First Crusade Essay

778 Words4 Pages
There were many reasons for the popularity of the First Crusade among the lay society of the medieval West. This essay will consider a religious fervour (including the desire to liberate the Holy City of Jerusalem and to help fellow Christians in the East); economic reasons (such as poor conditions in Europe); and political aims (regarding the creation of a knightly kingdom in the East). Yet, essentially, the most prominent incentive came from religious zeal and fervent faith in God: this appeared to strengthen and unite the Crusade army at the most critical of times. Initially, the fundamental motivation appears to be in the form of religion, in particular Pope Urban II’s promise of remission of sin at the Council of Clermont in 1095. J.…show more content…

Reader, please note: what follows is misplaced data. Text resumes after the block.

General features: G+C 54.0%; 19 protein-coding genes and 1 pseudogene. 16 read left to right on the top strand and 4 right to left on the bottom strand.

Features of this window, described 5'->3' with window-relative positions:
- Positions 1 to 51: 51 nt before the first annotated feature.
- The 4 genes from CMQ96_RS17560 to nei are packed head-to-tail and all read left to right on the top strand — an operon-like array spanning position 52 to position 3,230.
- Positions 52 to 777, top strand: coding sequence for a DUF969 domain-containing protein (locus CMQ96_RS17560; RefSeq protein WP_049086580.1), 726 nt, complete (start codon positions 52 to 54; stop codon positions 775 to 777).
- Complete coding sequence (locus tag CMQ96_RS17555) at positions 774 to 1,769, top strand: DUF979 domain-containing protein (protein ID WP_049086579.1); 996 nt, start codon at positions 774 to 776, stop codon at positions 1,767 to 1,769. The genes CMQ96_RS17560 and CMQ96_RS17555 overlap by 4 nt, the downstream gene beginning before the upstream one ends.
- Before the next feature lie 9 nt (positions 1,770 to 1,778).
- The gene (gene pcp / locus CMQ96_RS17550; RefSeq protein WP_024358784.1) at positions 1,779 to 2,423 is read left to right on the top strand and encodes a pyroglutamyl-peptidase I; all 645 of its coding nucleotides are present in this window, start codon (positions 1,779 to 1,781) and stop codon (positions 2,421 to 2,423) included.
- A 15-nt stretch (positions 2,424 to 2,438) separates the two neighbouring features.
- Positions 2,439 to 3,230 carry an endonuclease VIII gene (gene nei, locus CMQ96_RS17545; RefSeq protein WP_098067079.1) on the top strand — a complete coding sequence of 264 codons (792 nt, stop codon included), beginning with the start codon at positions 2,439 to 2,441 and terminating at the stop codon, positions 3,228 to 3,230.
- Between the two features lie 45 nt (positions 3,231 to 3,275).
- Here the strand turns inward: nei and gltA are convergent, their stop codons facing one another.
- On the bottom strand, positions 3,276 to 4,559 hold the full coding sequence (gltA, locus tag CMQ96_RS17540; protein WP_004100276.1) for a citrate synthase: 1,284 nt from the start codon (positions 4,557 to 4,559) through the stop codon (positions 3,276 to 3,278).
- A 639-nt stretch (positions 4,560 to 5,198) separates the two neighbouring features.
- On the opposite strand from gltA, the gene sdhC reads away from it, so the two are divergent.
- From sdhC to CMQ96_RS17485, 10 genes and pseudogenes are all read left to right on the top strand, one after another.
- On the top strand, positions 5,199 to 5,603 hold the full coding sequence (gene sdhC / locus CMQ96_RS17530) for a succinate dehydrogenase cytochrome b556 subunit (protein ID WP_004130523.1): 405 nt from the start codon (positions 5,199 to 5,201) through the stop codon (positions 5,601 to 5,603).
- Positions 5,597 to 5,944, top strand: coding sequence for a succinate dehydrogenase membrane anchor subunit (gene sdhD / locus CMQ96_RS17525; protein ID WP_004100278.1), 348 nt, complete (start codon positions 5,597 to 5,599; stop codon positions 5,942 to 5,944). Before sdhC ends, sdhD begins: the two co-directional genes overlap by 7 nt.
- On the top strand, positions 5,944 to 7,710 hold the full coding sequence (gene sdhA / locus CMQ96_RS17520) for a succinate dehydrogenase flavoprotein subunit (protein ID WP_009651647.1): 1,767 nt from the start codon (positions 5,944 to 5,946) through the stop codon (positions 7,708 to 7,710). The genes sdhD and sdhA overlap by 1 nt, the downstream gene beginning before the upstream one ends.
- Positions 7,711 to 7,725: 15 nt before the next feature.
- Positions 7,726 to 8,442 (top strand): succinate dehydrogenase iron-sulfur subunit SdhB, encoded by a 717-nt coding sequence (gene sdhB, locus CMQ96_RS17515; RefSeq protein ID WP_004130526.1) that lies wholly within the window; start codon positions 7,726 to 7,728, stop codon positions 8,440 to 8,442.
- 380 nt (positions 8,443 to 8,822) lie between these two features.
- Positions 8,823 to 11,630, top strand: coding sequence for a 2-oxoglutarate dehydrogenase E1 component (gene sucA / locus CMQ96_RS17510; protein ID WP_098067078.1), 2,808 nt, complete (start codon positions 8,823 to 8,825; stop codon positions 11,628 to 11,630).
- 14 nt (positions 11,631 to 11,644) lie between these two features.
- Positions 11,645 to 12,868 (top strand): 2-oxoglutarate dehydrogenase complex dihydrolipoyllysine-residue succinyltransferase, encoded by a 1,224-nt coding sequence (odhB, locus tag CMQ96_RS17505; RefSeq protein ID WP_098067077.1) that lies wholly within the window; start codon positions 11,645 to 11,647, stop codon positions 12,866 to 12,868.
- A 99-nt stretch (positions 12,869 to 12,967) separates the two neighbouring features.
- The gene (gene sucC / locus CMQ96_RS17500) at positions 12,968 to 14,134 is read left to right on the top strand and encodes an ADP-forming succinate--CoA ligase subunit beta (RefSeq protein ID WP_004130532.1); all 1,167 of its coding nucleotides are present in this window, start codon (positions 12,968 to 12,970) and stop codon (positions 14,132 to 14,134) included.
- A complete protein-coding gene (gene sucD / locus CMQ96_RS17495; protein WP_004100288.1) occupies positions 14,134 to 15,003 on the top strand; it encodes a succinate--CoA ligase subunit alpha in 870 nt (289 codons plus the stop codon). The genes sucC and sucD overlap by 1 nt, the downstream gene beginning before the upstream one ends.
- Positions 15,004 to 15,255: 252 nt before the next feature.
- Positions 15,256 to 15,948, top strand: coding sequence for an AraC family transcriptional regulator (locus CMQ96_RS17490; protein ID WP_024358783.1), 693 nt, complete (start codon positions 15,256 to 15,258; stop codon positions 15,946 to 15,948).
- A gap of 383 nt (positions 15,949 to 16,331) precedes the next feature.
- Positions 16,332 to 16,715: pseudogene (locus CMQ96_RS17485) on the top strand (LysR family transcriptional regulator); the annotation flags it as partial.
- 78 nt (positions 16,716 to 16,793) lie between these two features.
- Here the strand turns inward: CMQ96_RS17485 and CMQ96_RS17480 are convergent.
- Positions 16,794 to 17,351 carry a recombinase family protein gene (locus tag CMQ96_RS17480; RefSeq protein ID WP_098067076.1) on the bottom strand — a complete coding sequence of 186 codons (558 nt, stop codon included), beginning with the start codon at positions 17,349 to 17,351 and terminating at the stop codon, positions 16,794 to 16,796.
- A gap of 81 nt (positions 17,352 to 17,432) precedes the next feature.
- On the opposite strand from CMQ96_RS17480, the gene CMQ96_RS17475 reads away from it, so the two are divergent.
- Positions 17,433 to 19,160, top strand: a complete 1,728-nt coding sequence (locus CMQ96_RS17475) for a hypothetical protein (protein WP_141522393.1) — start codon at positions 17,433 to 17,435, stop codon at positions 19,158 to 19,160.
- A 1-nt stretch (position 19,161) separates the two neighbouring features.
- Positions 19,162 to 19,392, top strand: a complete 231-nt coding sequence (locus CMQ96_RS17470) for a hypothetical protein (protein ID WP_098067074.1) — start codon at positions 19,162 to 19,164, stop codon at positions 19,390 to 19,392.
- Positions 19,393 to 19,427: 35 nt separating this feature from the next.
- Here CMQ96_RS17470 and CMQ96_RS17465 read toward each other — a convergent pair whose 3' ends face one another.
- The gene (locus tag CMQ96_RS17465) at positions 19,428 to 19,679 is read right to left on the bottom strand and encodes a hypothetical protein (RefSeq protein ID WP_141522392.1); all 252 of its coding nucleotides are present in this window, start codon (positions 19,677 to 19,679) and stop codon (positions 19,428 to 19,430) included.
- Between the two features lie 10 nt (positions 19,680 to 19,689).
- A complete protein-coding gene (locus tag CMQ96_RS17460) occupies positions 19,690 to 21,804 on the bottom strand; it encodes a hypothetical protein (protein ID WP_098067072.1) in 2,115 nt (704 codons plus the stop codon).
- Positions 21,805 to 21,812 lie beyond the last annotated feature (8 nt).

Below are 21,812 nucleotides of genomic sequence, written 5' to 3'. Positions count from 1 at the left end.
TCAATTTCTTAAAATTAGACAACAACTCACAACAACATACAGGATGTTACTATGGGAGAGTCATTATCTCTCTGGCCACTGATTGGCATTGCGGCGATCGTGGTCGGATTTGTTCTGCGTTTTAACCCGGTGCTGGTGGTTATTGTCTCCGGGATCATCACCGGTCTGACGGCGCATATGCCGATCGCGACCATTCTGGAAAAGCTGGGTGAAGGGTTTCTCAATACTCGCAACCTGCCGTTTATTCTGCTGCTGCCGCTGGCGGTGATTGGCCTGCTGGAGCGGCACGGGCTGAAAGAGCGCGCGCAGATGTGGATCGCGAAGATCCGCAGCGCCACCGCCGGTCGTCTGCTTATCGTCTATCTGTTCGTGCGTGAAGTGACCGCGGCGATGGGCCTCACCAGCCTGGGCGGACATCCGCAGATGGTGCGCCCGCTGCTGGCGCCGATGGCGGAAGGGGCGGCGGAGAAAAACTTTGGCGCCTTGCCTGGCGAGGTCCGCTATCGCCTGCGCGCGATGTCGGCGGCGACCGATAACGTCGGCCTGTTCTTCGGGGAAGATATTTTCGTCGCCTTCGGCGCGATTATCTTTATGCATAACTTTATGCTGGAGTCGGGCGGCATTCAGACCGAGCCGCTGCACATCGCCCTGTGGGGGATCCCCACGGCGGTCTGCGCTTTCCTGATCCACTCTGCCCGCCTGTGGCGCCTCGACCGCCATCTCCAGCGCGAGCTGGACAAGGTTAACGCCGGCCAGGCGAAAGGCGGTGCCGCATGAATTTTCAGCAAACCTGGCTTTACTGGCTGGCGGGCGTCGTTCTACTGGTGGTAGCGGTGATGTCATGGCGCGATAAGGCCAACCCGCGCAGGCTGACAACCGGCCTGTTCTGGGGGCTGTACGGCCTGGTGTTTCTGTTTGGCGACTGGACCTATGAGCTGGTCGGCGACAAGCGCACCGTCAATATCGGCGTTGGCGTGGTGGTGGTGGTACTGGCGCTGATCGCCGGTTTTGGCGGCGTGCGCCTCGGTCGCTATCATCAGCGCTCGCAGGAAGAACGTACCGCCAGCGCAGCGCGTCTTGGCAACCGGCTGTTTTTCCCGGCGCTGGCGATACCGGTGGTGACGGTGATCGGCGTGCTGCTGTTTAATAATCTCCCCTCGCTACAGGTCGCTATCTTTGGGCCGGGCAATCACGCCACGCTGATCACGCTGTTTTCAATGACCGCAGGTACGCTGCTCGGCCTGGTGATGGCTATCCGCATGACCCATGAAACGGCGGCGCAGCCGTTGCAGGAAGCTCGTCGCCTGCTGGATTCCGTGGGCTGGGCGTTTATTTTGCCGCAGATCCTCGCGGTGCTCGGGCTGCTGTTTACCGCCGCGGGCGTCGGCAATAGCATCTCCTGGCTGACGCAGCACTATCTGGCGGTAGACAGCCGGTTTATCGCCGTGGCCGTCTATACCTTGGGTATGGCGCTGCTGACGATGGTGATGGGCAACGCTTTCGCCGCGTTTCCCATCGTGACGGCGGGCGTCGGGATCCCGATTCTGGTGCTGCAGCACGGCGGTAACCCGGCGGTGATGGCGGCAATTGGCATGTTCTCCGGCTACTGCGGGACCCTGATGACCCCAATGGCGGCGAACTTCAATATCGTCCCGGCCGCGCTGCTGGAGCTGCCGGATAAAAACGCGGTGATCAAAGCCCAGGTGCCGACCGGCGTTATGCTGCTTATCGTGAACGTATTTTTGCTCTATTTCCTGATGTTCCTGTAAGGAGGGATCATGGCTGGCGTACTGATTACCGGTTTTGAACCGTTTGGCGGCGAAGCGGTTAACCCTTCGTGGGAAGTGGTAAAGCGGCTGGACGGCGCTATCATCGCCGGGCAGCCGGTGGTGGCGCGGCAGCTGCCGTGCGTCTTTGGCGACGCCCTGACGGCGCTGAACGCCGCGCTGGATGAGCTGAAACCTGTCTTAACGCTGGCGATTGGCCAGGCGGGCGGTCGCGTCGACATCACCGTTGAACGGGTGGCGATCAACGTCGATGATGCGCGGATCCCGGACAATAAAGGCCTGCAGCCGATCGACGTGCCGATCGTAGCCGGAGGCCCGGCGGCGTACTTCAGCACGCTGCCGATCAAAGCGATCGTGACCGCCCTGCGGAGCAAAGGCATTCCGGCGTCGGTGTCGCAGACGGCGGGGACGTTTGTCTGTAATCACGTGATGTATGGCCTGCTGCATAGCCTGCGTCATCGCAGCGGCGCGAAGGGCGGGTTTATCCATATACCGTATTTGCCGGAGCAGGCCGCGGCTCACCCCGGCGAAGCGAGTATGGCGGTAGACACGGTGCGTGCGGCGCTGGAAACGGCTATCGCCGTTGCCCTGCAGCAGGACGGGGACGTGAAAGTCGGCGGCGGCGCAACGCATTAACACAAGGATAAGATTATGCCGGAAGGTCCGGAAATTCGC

Urban is depicted by Robert of Rheims to have presented this as a key motive for embarking on the pilgrimage; he states: ‘this royal city, therefore, situated at the centre of the world is now held captive by His enemies … She seeks therefore and desires to be liberated’ . However, there has been debate as to whether Jerusalem was the key focal point of the Crusade. For example, K. Erdmann suggested that 'the goal of the holy war was the freeing from the Turkish yoke of the Eastern Churches in general. Jerusalem was merely the goal of the journey’ . Since Jerusalem held the Holy Sepulchre, the place where Jesus was crucified, it seems highly likely that the Christians of the West would have taken up the Cross in order to defend the Holy City. H. E. J. Cowdrey, in his work on ‘Pope Urban II’s preaching of the First Crusade’, considers that Jerusalem was a secondary thought due to ‘an upsurge of popular enthusiasm and religious zeal’ . Thus, Cowdrey implies that Jerusalem may not have been the primary motivation, yet, it almost certainly played a part in inspiring the Crusaders. Subsequently, Cowdray goes on to further his point by suggesting that Urban did not intentionally put forward Jerusalem as the primary aim but instead was ‘anxious to improve relations with the Byzantine Emperor … and to
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